Even Alison Lundergan Grimes' grandmother seems to think Matt Bevin is headed toward defeat at the hands of Senate Minority Leader Mitch McConnell.
"After he finishes with that Tea Party feller, he will come after Alison with a vengeance," Elsie Case, Grimes' grandmother, told a Northern Kentucky audience Monday.
Case joins a growing chorus.
The revelation last week that Bevin signed a letter to investors praising the 2008 bank bailouts, combined with Bevin's tortured explanation and repeated condemnations of the bailout, make for a potentially fatal political blow. To McConnell's re-election team, it represented "the final piece of the puzzle."
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Bevin, the Louisville businessman challenging McConnell in the May 20 Republican primary, already was struggling mightily to raise money and gain traction against the much better-funded and more well-known McConnell.
But for McConnell — and really, to the outside Tea Party fundraising groups getting involved to take out Kentucky's senior senator — this was never about Bevin. It is the proxy war McConnell wanted to wage against those outside groups, a wish those groups have been only too happy to accommodate.
Now, Team Mitch is armed with what it thinks is the right ammunition to achieve the ultimate goal: dividing Tea Party voters from Tea Party fundraising groups by exposing those groups as hypocritical for denouncing bailouts but backing Bevin.
McConnell appears increasingly well positioned to win such a fight.
Long disdainful and mistrustful of the media, Tea Party groups and voters are unlikely to be moved by mainstream news reports of what appears to be a flip-flop from Bevin. But when Bevin's own attorney tells ultra-conservative Breitbart News that "as a general matter, if you put your signature on anything, you would be at least acknowledging you don't have a major issue with the content," conservatives are likely to take notice.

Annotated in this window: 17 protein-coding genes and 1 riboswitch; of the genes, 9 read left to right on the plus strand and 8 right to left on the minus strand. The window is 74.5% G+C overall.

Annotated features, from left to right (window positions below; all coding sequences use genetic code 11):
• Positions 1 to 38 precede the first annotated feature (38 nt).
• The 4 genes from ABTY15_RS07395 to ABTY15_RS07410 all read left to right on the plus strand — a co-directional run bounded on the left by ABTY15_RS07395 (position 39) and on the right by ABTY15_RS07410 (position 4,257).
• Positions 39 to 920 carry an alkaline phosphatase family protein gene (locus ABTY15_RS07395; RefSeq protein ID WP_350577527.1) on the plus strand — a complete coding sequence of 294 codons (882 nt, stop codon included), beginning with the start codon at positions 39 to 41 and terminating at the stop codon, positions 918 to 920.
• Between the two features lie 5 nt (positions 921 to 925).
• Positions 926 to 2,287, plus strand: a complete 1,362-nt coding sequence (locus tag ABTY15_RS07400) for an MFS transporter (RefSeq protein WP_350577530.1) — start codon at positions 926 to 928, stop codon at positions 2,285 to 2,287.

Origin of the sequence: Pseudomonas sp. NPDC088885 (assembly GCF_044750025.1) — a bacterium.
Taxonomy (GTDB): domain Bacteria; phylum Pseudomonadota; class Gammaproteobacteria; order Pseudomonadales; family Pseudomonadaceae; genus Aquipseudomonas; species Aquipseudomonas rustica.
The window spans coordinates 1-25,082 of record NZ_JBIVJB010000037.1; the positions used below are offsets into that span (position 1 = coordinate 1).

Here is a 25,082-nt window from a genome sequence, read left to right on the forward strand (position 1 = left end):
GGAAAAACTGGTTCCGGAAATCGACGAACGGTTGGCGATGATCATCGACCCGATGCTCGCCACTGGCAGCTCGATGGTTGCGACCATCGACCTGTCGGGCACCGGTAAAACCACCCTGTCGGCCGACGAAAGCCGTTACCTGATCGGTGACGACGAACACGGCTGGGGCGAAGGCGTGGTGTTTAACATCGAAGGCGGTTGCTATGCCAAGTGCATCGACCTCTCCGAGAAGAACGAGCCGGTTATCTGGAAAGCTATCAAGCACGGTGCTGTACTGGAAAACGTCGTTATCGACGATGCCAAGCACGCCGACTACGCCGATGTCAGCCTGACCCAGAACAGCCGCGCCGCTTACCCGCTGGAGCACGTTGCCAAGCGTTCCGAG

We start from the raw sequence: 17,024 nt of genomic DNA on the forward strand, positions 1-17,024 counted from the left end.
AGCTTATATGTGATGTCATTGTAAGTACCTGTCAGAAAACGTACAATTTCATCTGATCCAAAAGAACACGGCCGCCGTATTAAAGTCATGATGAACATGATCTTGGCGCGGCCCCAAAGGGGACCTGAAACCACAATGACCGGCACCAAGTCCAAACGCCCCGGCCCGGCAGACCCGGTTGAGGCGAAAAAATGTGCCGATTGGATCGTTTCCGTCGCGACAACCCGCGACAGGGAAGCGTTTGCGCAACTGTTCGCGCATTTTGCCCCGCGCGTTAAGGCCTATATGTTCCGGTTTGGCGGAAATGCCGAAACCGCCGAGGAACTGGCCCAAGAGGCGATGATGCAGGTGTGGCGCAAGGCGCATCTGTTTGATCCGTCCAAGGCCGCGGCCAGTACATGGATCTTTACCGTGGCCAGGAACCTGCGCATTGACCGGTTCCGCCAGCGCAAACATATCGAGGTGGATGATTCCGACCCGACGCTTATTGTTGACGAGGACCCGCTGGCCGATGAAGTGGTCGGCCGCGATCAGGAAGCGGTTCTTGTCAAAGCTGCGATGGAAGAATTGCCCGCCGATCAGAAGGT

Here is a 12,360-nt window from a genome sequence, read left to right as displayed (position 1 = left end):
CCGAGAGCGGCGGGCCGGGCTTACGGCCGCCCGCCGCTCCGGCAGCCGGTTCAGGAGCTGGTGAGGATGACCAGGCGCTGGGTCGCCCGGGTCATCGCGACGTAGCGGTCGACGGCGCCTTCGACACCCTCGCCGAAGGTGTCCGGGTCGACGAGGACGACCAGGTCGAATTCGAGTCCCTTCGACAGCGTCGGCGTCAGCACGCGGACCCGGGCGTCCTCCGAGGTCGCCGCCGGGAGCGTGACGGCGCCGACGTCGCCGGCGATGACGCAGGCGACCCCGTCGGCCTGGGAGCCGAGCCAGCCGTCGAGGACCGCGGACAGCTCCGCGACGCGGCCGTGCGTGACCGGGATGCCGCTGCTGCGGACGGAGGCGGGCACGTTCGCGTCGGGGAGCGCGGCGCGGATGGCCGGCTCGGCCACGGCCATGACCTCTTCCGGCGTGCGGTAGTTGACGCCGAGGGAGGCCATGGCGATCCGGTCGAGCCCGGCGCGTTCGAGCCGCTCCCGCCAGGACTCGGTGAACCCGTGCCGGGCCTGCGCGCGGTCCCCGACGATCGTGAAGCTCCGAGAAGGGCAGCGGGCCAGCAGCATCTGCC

The same goes for when U.S. Sen. Rand Paul, who has been loath to disparage Bevin despite endorsing McConnell with varying degrees of conviction, told The Associated Press on Monday that Bevin's credibility had been wounded.
The outside groups — Senate Conservatives Fund and Madison Project — have not backed away from Bevin, instead interpreting the media's focus on his praise for the 2008 Troubled Assets Relief Program as "a sign that McConnell's internal polling is sensing Bevin can become a threat of epic proportions," said Daniel Horowitz, policy director for the Madison Project.
"Voters aren't fooled by these oppo hits coming from the establishment," Horowitz said, referring to the common practice of campaigns leaking damaging material about their opponents to the media. "Instead of being open about their lack of conservative principles, establishment Republicans run to the right in primaries and even try to paint their challengers as phony conservatives.
"There is no conceivable primary challenger who has had an extensive career in the private sector who cannot be tied to some big government policy foisted upon the private economy by people like McConnell over the past few decades."